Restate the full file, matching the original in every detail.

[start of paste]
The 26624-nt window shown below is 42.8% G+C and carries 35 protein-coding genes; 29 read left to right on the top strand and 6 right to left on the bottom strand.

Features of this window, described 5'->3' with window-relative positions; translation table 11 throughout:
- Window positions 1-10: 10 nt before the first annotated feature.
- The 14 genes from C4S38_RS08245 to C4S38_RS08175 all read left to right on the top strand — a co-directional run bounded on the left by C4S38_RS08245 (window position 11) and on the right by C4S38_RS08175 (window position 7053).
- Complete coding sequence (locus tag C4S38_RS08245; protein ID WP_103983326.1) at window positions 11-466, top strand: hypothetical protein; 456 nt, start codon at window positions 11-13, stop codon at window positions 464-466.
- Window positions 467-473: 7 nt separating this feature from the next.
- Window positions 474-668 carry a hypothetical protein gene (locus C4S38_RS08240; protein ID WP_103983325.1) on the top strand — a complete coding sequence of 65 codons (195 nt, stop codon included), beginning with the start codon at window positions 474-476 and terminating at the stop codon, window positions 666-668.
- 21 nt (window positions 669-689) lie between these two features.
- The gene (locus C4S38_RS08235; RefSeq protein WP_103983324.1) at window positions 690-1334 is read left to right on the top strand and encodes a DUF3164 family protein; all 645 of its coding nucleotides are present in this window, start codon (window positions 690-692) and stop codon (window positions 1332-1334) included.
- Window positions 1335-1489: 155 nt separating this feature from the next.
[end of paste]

The 26624-nt window shown below is 42.8% G+C and carries 35 protein-coding genes; 29 read left to right on the top strand and 6 right to left on the bottom strand.

Features of this window, described 5'->3' with window-relative positions; translation table 11 throughout:
- Window positions 1-10: 10 nt before the first annotated feature.
- The 14 genes from C4S38_RS08245 to C4S38_RS08175 all read left to right on the top strand — a co-directional run bounded on the left by C4S38_RS08245 (window position 11) and on the right by C4S38_RS08175 (window position 7053).
- Complete coding sequence (locus tag C4S38_RS08245; protein ID WP_103983326.1) at window positions 11-466, top strand: hypothetical protein; 456 nt, start codon at window positions 11-13, stop codon at window positions 464-466.
- Window positions 467-473: 7 nt separating this feature from the next.
- Window positions 474-668 carry a hypothetical protein gene (locus C4S38_RS08240; protein ID WP_103983325.1) on the top strand — a complete coding sequence of 65 codons (195 nt, stop codon included), beginning with the start codon at window positions 474-476 and terminating at the stop codon, window positions 666-668.
- 21 nt (window positions 669-689) lie between these two features.
- The gene (locus C4S38_RS08235; RefSeq protein WP_103983324.1) at window positions 690-1334 is read left to right on the top strand and encodes a DUF3164 family protein; all 645 of its coding nucleotides are present in this window, start codon (window positions 690-692) and stop codon (window positions 1332-1334) included.
- Window positions 1335-1489: 155 nt separating this feature from the next.